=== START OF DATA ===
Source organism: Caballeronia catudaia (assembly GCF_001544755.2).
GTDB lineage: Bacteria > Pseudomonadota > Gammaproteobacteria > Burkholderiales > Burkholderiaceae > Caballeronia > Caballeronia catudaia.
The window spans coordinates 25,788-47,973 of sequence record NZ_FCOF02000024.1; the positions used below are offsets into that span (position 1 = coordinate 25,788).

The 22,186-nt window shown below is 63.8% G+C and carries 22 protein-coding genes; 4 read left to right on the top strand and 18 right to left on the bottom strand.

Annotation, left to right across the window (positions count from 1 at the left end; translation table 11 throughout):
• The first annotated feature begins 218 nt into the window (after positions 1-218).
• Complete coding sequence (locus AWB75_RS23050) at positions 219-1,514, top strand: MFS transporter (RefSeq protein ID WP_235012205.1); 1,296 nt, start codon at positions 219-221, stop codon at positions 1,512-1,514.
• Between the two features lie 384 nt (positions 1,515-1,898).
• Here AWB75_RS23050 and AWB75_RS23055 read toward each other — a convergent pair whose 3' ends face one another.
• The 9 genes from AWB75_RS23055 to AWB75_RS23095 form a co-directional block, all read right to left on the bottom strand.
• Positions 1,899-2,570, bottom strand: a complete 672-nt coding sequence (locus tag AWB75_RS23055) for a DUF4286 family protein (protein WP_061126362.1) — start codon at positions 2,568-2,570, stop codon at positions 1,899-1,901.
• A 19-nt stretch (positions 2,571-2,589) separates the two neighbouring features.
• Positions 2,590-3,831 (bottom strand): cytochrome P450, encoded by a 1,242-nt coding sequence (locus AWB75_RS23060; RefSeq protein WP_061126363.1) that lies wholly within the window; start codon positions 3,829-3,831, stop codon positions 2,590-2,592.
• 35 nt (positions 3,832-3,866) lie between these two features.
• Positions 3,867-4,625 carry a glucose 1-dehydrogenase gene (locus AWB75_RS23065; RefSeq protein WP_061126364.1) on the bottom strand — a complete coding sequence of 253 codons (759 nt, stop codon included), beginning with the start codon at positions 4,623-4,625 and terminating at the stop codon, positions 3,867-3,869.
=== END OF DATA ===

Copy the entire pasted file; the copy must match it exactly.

Source organism: Caballeronia catudaia (assembly GCF_001544755.2).
GTDB lineage: Bacteria > Pseudomonadota > Gammaproteobacteria > Burkholderiales > Burkholderiaceae > Caballeronia > Caballeronia catudaia.
The window spans coordinates 25,788-47,973 of sequence record NZ_FCOF02000024.1; the positions used below are offsets into that span (position 1 = coordinate 25,788).

The 22,186-nt window shown below is 63.8% G+C and carries 22 protein-coding genes; 4 read left to right on the top strand and 18 right to left on the bottom strand.

Annotation, left to right across the window (positions count from 1 at the left end; translation table 11 throughout):
• The first annotated feature begins 218 nt into the window (after positions 1-218).
• Complete coding sequence (locus AWB75_RS23050) at positions 219-1,514, top strand: MFS transporter (RefSeq protein ID WP_235012205.1); 1,296 nt, start codon at positions 219-221, stop codon at positions 1,512-1,514.
• Between the two features lie 384 nt (positions 1,515-1,898).
• Here AWB75_RS23050 and AWB75_RS23055 read toward each other — a convergent pair whose 3' ends face one another.
• The 9 genes from AWB75_RS23055 to AWB75_RS23095 form a co-directional block, all read right to left on the bottom strand.
• Positions 1,899-2,570, bottom strand: a complete 672-nt coding sequence (locus tag AWB75_RS23055) for a DUF4286 family protein (protein WP_061126362.1) — start codon at positions 2,568-2,570, stop codon at positions 1,899-1,901.
• A 19-nt stretch (positions 2,571-2,589) separates the two neighbouring features.
• Positions 2,590-3,831 (bottom strand): cytochrome P450, encoded by a 1,242-nt coding sequence (locus AWB75_RS23060; RefSeq protein WP_061126363.1) that lies wholly within the window; start codon positions 3,829-3,831, stop codon positions 2,590-2,592.
• 35 nt (positions 3,832-3,866) lie between these two features.
• Positions 3,867-4,625 carry a glucose 1-dehydrogenase gene (locus AWB75_RS23065; RefSeq protein WP_061126364.1) on the bottom strand — a complete coding sequence of 253 codons (759 nt, stop codon included), beginning with the start codon at positions 4,623-4,625 and terminating at the stop codon, positions 3,867-3,869.